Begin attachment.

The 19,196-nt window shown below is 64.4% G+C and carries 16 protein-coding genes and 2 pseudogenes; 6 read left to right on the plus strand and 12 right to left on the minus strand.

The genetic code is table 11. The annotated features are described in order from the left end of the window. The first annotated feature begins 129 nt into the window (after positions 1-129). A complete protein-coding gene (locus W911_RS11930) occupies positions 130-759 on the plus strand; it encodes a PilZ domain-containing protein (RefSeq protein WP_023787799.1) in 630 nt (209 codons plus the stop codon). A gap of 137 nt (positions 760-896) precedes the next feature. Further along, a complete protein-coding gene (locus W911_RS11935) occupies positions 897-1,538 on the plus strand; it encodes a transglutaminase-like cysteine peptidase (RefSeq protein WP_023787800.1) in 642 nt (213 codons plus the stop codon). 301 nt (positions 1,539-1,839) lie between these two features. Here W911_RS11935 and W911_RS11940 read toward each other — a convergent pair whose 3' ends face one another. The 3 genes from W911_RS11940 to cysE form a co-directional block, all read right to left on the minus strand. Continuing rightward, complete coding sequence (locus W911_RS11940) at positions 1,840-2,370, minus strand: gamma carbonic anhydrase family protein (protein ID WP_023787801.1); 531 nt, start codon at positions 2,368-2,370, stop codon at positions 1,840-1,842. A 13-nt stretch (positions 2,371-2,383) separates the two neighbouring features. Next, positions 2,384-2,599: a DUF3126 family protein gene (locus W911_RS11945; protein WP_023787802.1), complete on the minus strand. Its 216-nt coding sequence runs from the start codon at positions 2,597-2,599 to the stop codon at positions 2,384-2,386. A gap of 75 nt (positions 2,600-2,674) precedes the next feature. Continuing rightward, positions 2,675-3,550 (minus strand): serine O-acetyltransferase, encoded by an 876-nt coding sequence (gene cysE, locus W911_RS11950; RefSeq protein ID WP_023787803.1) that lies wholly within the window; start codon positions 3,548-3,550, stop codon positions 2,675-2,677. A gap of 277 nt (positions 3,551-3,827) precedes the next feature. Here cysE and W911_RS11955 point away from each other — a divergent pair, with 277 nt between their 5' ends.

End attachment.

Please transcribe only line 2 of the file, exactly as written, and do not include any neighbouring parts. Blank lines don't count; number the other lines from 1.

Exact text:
The genetic code is table 11. The annotated features are described in order from the left end of the window. The first annotated feature begins 129 nt into the window (after positions 1-129). A complete protein-coding gene (locus W911_RS11930) occupies positions 130-759 on the plus strand; it encodes a PilZ domain-containing protein (RefSeq protein WP_023787799.1) in 630 nt (209 codons plus the stop codon). A gap of 137 nt (positions 760-896) precedes the next feature. Further along, a complete protein-coding gene (locus W911_RS11935) occupies positions 897-1,538 on the plus strand; it encodes a transglutaminase-like cysteine peptidase (RefSeq protein WP_023787800.1) in 642 nt (213 codons plus the stop codon). 301 nt (positions 1,539-1,839) lie between these two features. Here W911_RS11935 and W911_RS11940 read toward each other — a convergent pair whose 3' ends face one another. The 3 genes from W911_RS11940 to cysE form a co-directional block, all read right to left on the minus strand. Continuing rightward, complete coding sequence (locus W911_RS11940) at positions 1,840-2,370, minus strand: gamma carbonic anhydrase family protein (protein ID WP_023787801.1); 531 nt, start codon at positions 2,368-2,370, stop codon at positions 1,840-1,842. A 13-nt stretch (positions 2,371-2,383) separates the two neighbouring features. Next, positions 2,384-2,599: a DUF3126 family protein gene (locus W911_RS11945; protein WP_023787802.1), complete on the minus strand. Its 216-nt coding sequence runs from the start codon at positions 2,597-2,599 to the stop codon at positions 2,384-2,386. A gap of 75 nt (positions 2,600-2,674) precedes the next feature. Continuing rightward, positions 2,675-3,550 (minus strand): serine O-acetyltransferase, encoded by an 876-nt coding sequence (gene cysE, locus W911_RS11950; RefSeq protein ID WP_023787803.1) that lies wholly within the window; start codon positions 3,548-3,550, stop codon positions 2,675-2,677. A gap of 277 nt (positions 3,551-3,827) precedes the next feature. Here cysE and W911_RS11955 point away from each other — a divergent pair, with 277 nt between their 5' ends.